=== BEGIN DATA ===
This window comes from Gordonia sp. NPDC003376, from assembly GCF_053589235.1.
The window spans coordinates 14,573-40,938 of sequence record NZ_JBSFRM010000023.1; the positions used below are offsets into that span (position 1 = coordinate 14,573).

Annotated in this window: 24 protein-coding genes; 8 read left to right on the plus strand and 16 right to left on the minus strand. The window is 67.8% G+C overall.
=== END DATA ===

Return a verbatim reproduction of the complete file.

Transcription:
This window comes from Gordonia sp. NPDC003376, from assembly GCF_053589235.1.
The window spans coordinates 14,573-40,938 of sequence record NZ_JBSFRM010000023.1; the positions used below are offsets into that span (position 1 = coordinate 14,573).

Annotated in this window: 24 protein-coding genes; 8 read left to right on the plus strand and 16 right to left on the minus strand. The window is 67.8% G+C overall.